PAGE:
Telemark Super Power - Power Block Gear Review

Bishop Bindings are already pretty damn powerful. There aren’t any cables flopping around, there’s an adjustable pivot location, and the whole damn thing is made out of machined metal. But there are always those folks out there — usually it’s a guy, and usually he has some regrettable tribal tattoos — who insist their boots, skis and bindings just aren’t stiff enough to handle their “shredding.” Power Maniacal Juice Heads rejoice! The Bishop Power Block is here. 

The Power Block is a pretty simple addition to the Bishop binding. It’s just a ramped piece of plastic that snaps on to the front of the binding (secured with one screw) and gets rid of elf-shoe effect that your clapped out 75mm telemark boots have. In short, it means quicker engagement and more power.    

I’ve had the pleasure of skiing on some Power Blocks for the past few weeks, and I can give some real world insight into what it’ll do for your skiing. The first thing that you’ll notice is it’s a bit harder to click into your skis. If you’re right on the border between two micro notches on your heel bail, try the one a bit further back and save yourself the headache of fumbling around like a jackass trying to get your skis on. Trust me, there will still be plenty of power and pre load.

Photo 1: Look! No dead spot under the toe. And believe me, this boot is jacked up from several seasons of my horrendous technique.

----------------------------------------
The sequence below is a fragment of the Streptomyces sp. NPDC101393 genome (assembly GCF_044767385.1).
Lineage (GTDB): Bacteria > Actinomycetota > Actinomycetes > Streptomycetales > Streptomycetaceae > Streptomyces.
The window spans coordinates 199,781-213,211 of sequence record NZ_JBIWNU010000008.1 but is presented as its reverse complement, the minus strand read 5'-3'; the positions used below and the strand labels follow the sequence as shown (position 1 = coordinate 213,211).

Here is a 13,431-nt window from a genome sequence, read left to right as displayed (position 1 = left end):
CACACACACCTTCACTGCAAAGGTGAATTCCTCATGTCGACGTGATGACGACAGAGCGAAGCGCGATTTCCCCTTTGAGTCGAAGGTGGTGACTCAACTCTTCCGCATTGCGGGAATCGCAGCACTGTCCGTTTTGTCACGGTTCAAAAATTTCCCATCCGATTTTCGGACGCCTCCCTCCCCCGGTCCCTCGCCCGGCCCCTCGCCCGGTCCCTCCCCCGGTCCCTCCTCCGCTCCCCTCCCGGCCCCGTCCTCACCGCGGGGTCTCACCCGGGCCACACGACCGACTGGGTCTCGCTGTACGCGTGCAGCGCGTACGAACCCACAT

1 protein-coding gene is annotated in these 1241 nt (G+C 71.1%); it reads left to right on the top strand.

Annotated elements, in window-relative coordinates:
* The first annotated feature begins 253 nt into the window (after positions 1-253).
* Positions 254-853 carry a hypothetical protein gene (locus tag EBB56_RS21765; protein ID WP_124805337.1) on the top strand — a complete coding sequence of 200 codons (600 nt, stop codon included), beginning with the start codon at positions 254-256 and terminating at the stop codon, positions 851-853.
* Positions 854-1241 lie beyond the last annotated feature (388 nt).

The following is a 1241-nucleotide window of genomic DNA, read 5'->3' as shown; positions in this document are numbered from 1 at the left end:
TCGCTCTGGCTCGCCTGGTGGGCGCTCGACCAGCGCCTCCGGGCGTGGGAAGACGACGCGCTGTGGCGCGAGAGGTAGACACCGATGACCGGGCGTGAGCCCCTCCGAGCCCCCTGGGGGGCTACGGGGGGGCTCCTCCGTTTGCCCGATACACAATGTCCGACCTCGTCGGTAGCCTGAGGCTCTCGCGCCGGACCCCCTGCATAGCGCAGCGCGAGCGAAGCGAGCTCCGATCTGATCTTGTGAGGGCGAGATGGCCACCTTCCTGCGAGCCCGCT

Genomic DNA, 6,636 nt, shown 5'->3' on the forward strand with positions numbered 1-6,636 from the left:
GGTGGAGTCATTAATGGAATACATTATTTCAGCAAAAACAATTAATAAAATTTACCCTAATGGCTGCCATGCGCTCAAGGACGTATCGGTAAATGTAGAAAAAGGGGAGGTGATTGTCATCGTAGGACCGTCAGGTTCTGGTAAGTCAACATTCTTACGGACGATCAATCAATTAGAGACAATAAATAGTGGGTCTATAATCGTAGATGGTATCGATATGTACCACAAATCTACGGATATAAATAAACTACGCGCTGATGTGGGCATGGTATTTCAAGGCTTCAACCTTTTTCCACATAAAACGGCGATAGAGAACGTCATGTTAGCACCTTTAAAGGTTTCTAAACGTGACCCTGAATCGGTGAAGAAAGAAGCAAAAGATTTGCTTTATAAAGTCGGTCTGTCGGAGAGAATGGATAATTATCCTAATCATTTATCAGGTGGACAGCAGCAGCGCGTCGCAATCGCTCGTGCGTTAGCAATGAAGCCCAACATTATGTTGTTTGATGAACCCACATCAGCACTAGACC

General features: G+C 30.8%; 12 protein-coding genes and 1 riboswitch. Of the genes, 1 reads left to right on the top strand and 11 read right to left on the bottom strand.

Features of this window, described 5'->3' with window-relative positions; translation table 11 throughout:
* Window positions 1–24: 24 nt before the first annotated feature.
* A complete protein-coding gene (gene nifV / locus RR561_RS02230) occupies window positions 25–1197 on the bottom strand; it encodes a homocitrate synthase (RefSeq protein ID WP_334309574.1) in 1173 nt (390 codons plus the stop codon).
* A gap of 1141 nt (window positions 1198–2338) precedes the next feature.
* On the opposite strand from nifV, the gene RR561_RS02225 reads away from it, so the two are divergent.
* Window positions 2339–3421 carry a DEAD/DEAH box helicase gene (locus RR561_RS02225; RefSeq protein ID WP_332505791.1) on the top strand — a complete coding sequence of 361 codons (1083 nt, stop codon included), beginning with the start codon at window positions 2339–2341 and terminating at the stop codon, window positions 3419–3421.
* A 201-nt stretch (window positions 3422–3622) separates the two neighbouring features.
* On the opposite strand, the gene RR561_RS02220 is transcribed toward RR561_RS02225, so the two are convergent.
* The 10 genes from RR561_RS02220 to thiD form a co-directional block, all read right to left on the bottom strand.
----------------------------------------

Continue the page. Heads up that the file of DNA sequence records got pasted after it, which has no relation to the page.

Look! No dead spot under the toe. And believe me, this boot is jacked up from several seasons of my horrendous technique. 

Photo 2: They aren’t super attractive, intricately machined metal like the rest of the binding, but they’re under your boots while skiing so you can’t see ‘em.

Second, there’s no heel flop. Pop off jumps, land switch, sit on the lift and shake your ski like a madman. Nothing. No flopping at all. It’s awesome. Third, there’s a TON of edging power, enough so that it kind of forces you to be on your game when making turns. While you’ll get an unbelievable amount of edging power, there’s a downside if you’re feeling lazy and want to get a little more slarvey.

The ski wants to track and drive the tip with authority rather than get sideways. Just be sure to drive it, or it’ll drive you. On that same note, if you’re skiing super blower bottomless powder, the tip won’t rise quite as easily as you may be used to. Keep in mind the caveat that I weigh around 150 pounds soaking wet, so you bigger folks may have an easier time engaging the turn in soft snow.

Power blocks are super powerful. They give you a crazy amount of edging power and ability to drive the tip down the fall line at the expense of some ease of turn initiation and sideways slashability. If you want to rip really powerfully, they’re for you. If you want to get all playful and bounce around the mountain, maybe not as much. Or give them a try for some days and leave them at home other days. They’re easy to install in about 45 seconds, so I recommend giving Power Blocks a try when you want to get sendy.

Photo 3: Old guy can still pull off a rodeo in variable conditions, thanks in no small part to a binding that has a tendency to save my ass when I blow it.


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